Unique and Distinctive

When Special Collections and Archives meet research outputs.

When I first started in this role, I confess, I hadn’t much thought about Special Collections and Archives – I knew of the British Cartoon Archive and followed “Windmill Wednesday“, but one of the benefits of the OSC being part of the library is in the emerging thinking of our collective research communication as a ‘unique and distinctive’ collection. This is interesting in archiving and preservation of articles and book chapters, more challenging when it comes to websites and twitter conversations. The experience is invaluable when the research output is an analogue computer made from Meccano.


On Tuesday, 9 October, we are hosting an event to learn about how a children’s toy was used to build an analogue computer and to see a rebuilt Meccano model of the differential analyser calculate once again. Tom Ritchie explains more about the project:

When asked to think about computers, what is the first thing that comes to your mind – maybe the big ones, like Steve Jobs and the iPhone, Bill Gates and the Microsoft computer, or Alan Turing and Enigma?

But very few of us would think of Douglas Hartree and his Differential Analyser. Yet, before the Second World War, in 1934, Hartree and this analogue computer were at the forefront of computing, both in Britain and abroad. In fact, the Hartree Differential Analyser was the first analogue computer of its kind to be built in the U.K.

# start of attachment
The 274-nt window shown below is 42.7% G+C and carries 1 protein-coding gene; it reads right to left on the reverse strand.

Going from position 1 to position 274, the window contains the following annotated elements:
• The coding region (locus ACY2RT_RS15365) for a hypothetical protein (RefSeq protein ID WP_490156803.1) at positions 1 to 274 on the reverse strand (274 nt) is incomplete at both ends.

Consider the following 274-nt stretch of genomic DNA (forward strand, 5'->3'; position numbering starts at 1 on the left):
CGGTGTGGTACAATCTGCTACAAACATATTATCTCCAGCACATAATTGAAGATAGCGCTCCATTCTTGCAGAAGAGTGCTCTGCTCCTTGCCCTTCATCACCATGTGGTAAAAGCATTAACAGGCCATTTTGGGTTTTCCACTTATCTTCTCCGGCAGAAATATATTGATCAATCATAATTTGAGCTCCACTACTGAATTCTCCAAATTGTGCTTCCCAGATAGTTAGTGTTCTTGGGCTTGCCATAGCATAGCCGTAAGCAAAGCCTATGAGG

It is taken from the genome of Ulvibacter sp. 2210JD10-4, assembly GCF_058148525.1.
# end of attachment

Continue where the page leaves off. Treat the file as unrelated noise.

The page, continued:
What are analogue computers? Analogue computers rely on the mechanical movement of continuously changing physical quantities to create answers. Whereas digital computers – the laptops and smartphones that shape our world today – resolve equations, using binary language (i.e., in the form of 0 and 1).

Put simply, if you could look at analogue computers in action, you would actually be able to see an equation move through them mechanically, from the input table, through the integrating units, to the answers that are drawn by the output table.

This was the genius behind Douglas Hartree’s alternative approach to computing. His analyser was only the beginning. It led to the development of a number of other machines, which were used during the Second World War to calculate anti-aircraft ballistics trajectories, and equations relating the Dam Busters Raid, and the Tube Alloys initiative (Britain’s own nuclear weapons programme).

What makes the Hartree Differential Analyser even more impressive is the unlikely material it was built with. Forget diodes and motherboards, Douglas Hartree and his research student Arthur Porter constructed one of the world’s first computers from the children’s toy Meccano.

RE-ENGINEERING HISTORY: A PLAYFUL DEMONSTRATION will take place in Special Collections and Archives, Templeman Library on Tuesday, 9 October 2018, 17.30-19.30. Tea and coffee will be provided at the start of the seminar and a Q & A session (plus wine reception) will follow.

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